The vampire craze of the late 2000s has come and gone, the Twilights and True Bloods and Vampire Diaireses leaving a bad case of publisher burnout in their wake. The only ones left behind are people like me, whose specific fondness for queer vampires wasn’t exactly served by a fad kicked off by a Mormon woman. With an itch hardly scratched by years of somehow aggressively heterosexual takes on a genre kicked off by Carmilla and OG Spooky Bisexual Dracula, I tend to be a bit of an easy mark—which is how I wound up buying Red Embrace, a five-dollar visual novel on Steam.
Embrace’s story is a fairly standard one for the genre. Main character Ash (whom I called Daniel in every playthrough, because there is only one truly important vampire groupie) works the graveyard shift at a rundown diner; one night, he happens to leave work and stumble onto a fight between two vampiric factions.
The three men Ash encounters that night serve as potential love interests and different lenses by which to explore the broader plot. A few other factors are thrown in for spice as well, such as the inexplicably tasty-smelling mortal” and an ominous coven leader, just to make sure it hits the major beats.
It’s nothing genre-shaking, but it’s not trying to be. In fact, it’s the sort of story that gains layers the more familiar one is with the genre. Each love interest has a tonally different route, and in addition to filling a general romantic archetype they each represent the ethos of a major vampire story.
Broody Dominic, who views his vampirism as a curse and resents his own kind, has a whiff of Angel and, to a lesser extent, Edward Cullen. Punk orphan Rex is leathered up in a Lost Boys look, searching for family in a street gang. And mortal information broker Isaac, rescued from sexual abuse by a patriarchal vampire who turned out to be even worse, is squarely in the Vampire Chronicles’ wheelhouse.
The short length means that there’s not much of a unifying plot beyond each love interest’s personal stakes, which results in a few things being either vaguely defined or not exactly resolved by story’s end. But it’s made up for with the solid character writing, with each route solidly defining its own tone and complete arc for the player to invest in.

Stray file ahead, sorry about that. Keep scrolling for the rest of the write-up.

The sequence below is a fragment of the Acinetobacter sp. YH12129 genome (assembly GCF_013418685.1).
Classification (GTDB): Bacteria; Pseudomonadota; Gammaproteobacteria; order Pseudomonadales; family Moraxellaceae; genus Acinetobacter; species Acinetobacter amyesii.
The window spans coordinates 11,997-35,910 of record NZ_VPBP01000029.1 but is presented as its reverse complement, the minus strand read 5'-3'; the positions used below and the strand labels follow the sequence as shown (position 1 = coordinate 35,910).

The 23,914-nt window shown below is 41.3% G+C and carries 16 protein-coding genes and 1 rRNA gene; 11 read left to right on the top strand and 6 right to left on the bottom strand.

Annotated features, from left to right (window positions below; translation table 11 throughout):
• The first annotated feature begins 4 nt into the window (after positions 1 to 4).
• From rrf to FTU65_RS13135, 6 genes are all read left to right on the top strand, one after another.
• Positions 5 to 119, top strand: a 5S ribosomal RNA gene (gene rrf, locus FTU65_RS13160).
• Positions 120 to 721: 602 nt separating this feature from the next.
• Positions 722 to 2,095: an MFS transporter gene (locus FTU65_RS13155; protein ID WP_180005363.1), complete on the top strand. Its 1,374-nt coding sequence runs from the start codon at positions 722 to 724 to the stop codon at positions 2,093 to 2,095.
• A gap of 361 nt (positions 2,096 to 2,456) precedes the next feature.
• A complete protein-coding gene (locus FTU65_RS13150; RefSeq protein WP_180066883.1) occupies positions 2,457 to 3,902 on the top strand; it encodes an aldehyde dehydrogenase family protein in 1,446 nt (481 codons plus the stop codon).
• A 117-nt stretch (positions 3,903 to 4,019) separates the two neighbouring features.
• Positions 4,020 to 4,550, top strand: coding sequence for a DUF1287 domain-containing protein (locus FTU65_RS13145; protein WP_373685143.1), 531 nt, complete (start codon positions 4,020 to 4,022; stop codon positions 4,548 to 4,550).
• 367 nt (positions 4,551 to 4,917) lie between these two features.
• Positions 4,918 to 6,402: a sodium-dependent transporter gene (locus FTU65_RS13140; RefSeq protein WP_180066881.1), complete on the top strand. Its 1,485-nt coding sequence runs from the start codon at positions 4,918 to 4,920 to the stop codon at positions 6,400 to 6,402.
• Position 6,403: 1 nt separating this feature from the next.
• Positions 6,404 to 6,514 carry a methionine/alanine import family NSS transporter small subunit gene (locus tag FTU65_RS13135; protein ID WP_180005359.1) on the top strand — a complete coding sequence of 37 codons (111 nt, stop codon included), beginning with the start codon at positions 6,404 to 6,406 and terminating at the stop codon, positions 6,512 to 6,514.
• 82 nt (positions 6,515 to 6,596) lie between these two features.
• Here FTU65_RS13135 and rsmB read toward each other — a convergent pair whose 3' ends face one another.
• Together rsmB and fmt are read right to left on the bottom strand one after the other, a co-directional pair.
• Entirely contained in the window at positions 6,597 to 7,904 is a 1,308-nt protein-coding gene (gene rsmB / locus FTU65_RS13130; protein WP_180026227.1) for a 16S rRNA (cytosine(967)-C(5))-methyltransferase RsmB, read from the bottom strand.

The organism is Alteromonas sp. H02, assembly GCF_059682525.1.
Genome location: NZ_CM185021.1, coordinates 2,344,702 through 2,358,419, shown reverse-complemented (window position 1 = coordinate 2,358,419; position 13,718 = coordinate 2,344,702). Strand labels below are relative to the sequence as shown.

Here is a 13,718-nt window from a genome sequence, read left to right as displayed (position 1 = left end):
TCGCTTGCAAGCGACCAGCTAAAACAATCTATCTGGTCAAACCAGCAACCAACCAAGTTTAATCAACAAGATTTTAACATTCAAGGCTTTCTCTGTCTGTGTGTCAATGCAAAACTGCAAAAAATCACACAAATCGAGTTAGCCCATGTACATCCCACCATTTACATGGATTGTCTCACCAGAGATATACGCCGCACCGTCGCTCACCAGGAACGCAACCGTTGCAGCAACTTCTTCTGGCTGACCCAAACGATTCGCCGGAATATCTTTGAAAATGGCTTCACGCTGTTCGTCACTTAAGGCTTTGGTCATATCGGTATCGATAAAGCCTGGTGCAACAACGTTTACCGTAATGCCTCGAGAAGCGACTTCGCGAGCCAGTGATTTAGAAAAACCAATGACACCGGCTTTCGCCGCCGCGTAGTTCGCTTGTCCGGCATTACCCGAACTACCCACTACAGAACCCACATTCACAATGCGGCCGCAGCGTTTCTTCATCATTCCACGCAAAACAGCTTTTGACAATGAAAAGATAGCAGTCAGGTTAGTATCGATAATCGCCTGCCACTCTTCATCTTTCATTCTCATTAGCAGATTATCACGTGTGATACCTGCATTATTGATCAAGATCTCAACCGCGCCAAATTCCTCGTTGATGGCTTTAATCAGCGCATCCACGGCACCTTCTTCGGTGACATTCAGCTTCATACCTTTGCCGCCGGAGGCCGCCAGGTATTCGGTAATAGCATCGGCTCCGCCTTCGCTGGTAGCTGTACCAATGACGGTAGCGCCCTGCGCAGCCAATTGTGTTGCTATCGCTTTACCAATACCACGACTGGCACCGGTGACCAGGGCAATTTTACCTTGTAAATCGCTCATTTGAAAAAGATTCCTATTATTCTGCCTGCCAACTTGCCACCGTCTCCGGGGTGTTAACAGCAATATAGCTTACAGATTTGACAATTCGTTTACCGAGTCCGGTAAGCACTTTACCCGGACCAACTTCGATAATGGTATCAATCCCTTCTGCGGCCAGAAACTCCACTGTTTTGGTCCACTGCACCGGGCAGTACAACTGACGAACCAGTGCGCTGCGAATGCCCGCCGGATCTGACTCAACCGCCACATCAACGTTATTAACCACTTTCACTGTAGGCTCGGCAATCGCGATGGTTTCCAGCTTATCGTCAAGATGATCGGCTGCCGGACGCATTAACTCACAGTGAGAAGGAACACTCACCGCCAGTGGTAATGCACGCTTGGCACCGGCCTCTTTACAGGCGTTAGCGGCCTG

The game was made by a two-person production team, and while it’s a short offering clocking in at about four hours (if you 100% the achievements), you won’t find any egregious cut corners. The character models only have one pose but cycle through a range of expressions, the skip dialogue function clips along at a good rate and stops for unseen text, and there’s a modest but effective original soundtrack. There is a sense that more things might’ve been planned at one point, including a side character who’s introduced and has unique art but quickly becomes a non-entity, but this is in no way an unfinished game.
I was somewhat surprised to find this labelled as a BL game, as both the developers that make up Argent Games appear to be Western English-speakers. I’ll even admit that the product description proclaiming the developers’ love for “yaoi,” a term that’s been outdated for a decade now–not because there aren’t still people who use it, but because it’s highly emblematic of an intensely othering and fetishistic mentality in the genre’s history. It was an insta-red flag for me.
Even now, I’m somewhat ambivalent about that fact. On the one hand the game takes care to avoid the nastiest excesses of the genre: any coerced interactions happen before the romance, and even the ones of the “I had to do this to protect you” variety have dialogue options afterward to tell the guy off and get an apology.
The actual romance part of the arcs have a focus on consent, though this is a strictly PG-13 affair (the one time it dips into slightly more erotic description is…creative, so perhaps that’s for the best). And the main character also makes passing mention of being attracted to men before any of the romances begin, meaning no tiresome “but we’re both guys!” nonsense.
On the other hand, this is still one of those universes where women just don’t exist, and the fact that it draws from the style of BL as a genre sort of inevitably leaves one with the feeling that it’s a little bit incidental if actual queer audiences are interested in the final product. I have no idea whatsoever if that was the team’s thought process, and I wound up feeling positive about the game and its characters in the end, but the ghost of an exploitative genre label more or less demands to be dealt with.
Argent Games has two other finished games at the moment, one a fantasy story and the other a courtly intrigue setup. I admit that their successes here leave me curious to check out their other work and see how they evolve as writers going forward. For now, I can definitely recommend Red Embrace for its affordable price tag and modest but effective production values, so long as you’re already solidly a fan of vampire stories.